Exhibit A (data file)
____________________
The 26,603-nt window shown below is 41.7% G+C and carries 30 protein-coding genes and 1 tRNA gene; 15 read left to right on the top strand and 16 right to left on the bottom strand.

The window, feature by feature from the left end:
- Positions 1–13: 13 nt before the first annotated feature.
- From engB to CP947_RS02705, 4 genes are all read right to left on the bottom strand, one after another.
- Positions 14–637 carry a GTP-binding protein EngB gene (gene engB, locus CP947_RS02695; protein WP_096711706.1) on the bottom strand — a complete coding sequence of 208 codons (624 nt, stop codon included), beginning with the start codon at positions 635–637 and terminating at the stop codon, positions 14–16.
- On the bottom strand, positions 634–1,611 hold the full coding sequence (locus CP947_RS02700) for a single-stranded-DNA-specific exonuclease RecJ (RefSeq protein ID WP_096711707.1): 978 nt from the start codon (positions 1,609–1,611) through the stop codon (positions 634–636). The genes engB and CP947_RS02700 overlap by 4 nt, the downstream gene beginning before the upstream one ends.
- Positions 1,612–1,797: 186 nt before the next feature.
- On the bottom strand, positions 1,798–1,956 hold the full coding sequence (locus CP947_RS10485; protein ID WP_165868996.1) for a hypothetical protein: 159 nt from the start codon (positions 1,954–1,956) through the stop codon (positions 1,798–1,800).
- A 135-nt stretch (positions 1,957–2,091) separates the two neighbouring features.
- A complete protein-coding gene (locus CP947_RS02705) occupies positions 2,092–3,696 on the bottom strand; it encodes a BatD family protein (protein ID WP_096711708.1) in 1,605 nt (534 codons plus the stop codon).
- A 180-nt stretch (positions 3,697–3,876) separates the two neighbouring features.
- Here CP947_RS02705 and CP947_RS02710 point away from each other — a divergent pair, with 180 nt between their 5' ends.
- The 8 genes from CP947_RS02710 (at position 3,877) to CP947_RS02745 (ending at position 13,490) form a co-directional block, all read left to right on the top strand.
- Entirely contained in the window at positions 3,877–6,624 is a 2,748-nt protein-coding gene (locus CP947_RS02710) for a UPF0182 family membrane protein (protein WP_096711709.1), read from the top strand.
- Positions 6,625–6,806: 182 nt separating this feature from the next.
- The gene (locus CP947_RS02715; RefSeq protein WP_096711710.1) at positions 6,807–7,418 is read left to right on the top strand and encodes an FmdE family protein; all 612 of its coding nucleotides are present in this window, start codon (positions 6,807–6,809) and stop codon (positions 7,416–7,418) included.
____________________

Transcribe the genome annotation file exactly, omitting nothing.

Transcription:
The 26,603-nt window shown below is 41.7% G+C and carries 30 protein-coding genes and 1 tRNA gene; 15 read left to right on the top strand and 16 right to left on the bottom strand.

The window, feature by feature from the left end:
- Positions 1–13: 13 nt before the first annotated feature.
- From engB to CP947_RS02705, 4 genes are all read right to left on the bottom strand, one after another.
- Positions 14–637 carry a GTP-binding protein EngB gene (gene engB, locus CP947_RS02695; protein WP_096711706.1) on the bottom strand — a complete coding sequence of 208 codons (624 nt, stop codon included), beginning with the start codon at positions 635–637 and terminating at the stop codon, positions 14–16.
- On the bottom strand, positions 634–1,611 hold the full coding sequence (locus CP947_RS02700) for a single-stranded-DNA-specific exonuclease RecJ (RefSeq protein ID WP_096711707.1): 978 nt from the start codon (positions 1,609–1,611) through the stop codon (positions 634–636). The genes engB and CP947_RS02700 overlap by 4 nt, the downstream gene beginning before the upstream one ends.
- Positions 1,612–1,797: 186 nt before the next feature.
- On the bottom strand, positions 1,798–1,956 hold the full coding sequence (locus CP947_RS10485; protein ID WP_165868996.1) for a hypothetical protein: 159 nt from the start codon (positions 1,954–1,956) through the stop codon (positions 1,798–1,800).
- A 135-nt stretch (positions 1,957–2,091) separates the two neighbouring features.
- A complete protein-coding gene (locus CP947_RS02705) occupies positions 2,092–3,696 on the bottom strand; it encodes a BatD family protein (protein ID WP_096711708.1) in 1,605 nt (534 codons plus the stop codon).
- A 180-nt stretch (positions 3,697–3,876) separates the two neighbouring features.
- Here CP947_RS02705 and CP947_RS02710 point away from each other — a divergent pair, with 180 nt between their 5' ends.
- The 8 genes from CP947_RS02710 (at position 3,877) to CP947_RS02745 (ending at position 13,490) form a co-directional block, all read left to right on the top strand.
- Entirely contained in the window at positions 3,877–6,624 is a 2,748-nt protein-coding gene (locus CP947_RS02710) for a UPF0182 family membrane protein (protein WP_096711709.1), read from the top strand.
- Positions 6,625–6,806: 182 nt separating this feature from the next.
- The gene (locus CP947_RS02715; RefSeq protein WP_096711710.1) at positions 6,807–7,418 is read left to right on the top strand and encodes an FmdE family protein; all 612 of its coding nucleotides are present in this window, start codon (positions 6,807–6,809) and stop codon (positions 7,416–7,418) included.